Thursday, May 31, 2007

Iacobucci Inquiry

If I were the lawyers for the three I would seriously consider not participating in the inquiry at all. There is no chance for them to question or even see most of the evidence that will be brought forth by the intelligence agencies. As Iacobucci notes in his rulings, he sees the inquiry as primarily inquisitorial not one where lawyers are in a combatorial role. There are no sides apparently but just the GRAND INQUISITOR Iacobucci from Torys LLP and TorStar impartially uncovering the TRUTH.
The whole of Iacobucci's decision is available in PDF format at the inquiry website.

Torture probe lawyers barred from hearings
May 31, 2007 08:12 PM
Jim Bronskill
canadian press

OTTAWA – Lawyers for three Canadians accused of terrorist ties will not be privy to closed-door hearings into their clients' arrest and imprisonment abroad.

The idea of giving special security clearances to counsel was rejected Thursday by former Supreme Court judge Frank Iacobucci, who has been appointed to examine the cases of Abdullah Almalki, Ahmad El Maati and Muayyed Nureddin.

The three men claim flawed intelligence from the RCMP and CSIS led to their torture in Syria and Egypt as terrorism suspects.

In a key ruling on how the inquiry will unfold, Iacobucci said he could not see how providing the lawyers with security-cleared access would be helpful to their clients or the inquiry.

He concluded that given the extraordinary sensitivity of the matters under discussion, the lawyers would effectively be forbidden from discussing anything about the hearings with the three men.

"Even something as innocuous as a request for a document or for clarification of a fact could trigger questions from colleagues and clients that might result in disclosure of information subject to national security confidentiality," Iacobucci said in his decision.

The government argued at an April hearing that nearly all future proceedings should be held behind closed doors – not just to protect national security but also to speed up the investigation.

An earlier inquiry into the case of Maher Arar, an Ottawa engineer tortured in a Syrian prison, repeatedly became bogged down in squabbling over how much information could be made public.

In his ruling Thursday, Iacobucci said he will be "continually sensitive to having public hearings when they can be held."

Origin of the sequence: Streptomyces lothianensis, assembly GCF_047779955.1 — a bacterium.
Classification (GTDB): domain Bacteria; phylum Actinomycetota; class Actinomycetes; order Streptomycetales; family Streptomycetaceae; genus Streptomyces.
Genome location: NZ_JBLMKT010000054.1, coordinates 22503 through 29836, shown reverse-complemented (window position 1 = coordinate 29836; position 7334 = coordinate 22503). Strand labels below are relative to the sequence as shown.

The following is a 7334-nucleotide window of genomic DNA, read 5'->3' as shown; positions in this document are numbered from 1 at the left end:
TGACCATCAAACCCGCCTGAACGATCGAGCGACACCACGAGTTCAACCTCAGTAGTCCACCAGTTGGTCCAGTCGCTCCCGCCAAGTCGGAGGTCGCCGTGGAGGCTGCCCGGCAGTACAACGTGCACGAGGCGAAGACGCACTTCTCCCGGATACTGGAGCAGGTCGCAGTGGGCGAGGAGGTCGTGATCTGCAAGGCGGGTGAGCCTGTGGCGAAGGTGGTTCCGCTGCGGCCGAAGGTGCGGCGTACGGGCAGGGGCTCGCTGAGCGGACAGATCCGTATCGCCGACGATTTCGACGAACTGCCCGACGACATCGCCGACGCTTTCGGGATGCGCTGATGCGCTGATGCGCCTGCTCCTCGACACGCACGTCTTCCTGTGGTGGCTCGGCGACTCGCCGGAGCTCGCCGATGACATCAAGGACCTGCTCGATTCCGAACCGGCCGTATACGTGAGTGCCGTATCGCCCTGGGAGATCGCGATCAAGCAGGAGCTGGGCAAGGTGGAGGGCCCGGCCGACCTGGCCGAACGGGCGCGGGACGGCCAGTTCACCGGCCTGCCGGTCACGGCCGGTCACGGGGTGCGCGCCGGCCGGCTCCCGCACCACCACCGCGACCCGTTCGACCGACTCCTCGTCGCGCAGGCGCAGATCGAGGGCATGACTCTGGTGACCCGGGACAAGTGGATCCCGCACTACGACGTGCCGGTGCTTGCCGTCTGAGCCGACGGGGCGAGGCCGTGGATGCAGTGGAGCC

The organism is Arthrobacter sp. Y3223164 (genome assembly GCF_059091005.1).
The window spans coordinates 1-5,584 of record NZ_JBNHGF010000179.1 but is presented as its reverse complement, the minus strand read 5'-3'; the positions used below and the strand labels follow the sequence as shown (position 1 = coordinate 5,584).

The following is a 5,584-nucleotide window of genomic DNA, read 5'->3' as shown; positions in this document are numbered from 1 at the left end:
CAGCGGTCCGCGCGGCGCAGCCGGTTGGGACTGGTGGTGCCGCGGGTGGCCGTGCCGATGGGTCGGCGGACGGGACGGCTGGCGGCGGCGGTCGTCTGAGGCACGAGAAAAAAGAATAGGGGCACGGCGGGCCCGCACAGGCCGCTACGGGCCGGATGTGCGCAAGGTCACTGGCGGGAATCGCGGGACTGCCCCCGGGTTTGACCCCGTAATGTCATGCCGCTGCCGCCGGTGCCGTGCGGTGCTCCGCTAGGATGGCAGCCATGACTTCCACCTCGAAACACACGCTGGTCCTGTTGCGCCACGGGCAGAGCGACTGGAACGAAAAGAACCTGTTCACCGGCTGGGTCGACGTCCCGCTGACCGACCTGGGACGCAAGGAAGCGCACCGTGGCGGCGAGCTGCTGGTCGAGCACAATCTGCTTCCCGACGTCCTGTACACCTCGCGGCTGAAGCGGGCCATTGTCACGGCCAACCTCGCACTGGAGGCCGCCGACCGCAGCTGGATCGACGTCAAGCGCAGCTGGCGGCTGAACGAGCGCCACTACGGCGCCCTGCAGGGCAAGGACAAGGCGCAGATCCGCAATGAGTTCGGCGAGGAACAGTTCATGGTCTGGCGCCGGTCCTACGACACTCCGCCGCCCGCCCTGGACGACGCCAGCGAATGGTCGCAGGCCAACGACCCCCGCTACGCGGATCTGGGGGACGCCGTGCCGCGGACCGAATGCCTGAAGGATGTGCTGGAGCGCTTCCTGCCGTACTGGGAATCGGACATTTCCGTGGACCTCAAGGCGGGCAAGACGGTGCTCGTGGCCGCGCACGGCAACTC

However, he clearly indicated most of the inquiry will be held behind closed doors, believing that to be consistent with both the original terms of reference for the probe outlined by the government and the federal Inquiries Act.

"In my view, there is nothing in the Act to prevent a public inquiry being held in part or all in private."

Jasminka Kalajdzic, a lawyer for Almalki, expressed disappointment.

"We don't believe that the terms of reference absolutely required that the bulk of the work of the inquiry be conducted in secret," she said.

"We do have concerns about the extent to which the public can have confidence in the secret process, especially when the issue is torture – one which we think all Canadians have an interest in being dealt with openly and publicly."

Kalajdzic said counsel for the men would weigh Iacobucci's ruling before deciding how to proceed: "We're discussing our options with our clients, and we'll have to make a decision very soon about that."

Ottawa awarded Arar $10.5 million in compensation after an inquiry concluded faulty information passed by the RCMP to American officials likely led to his deportation to Syria.

In light of similarities to Arar's ordeal, advocates for Almalki, El Maati and Nureddin want to know whether Ottawa orchestrated their overseas interrogations in co-operation with foreign allies.

El Maati, a Toronto truck driver, was arrested in Syria on a visit in 2001, then sent to Egypt in early 2002. He was imprisoned there for almost two years.

Almalki, an Ottawa electronics engineer, was detained in Syria in 2002 and held for 22 months.

Nureddin, a Toronto geologist, was held for 34 days in Syria in late 2003 and early 2004.

Iacobucci said the inquiry would take a broad look at how the men were treated to determine the role played by Canadian officials. That will include further inquiry into claims the men were tortured, building on an independent fact-finding report carried out for the Arar inquiry.

Iacobucci said he has asked inquiry counsel to consult with lawyers for the three "concerning the most appropriate means of inquiring into the allegations of torture."

Next month the inquiry plans to begin interviewing current and former officials from the Canadian Security Intelligence Service, the RCMP and Foreign Affairs.

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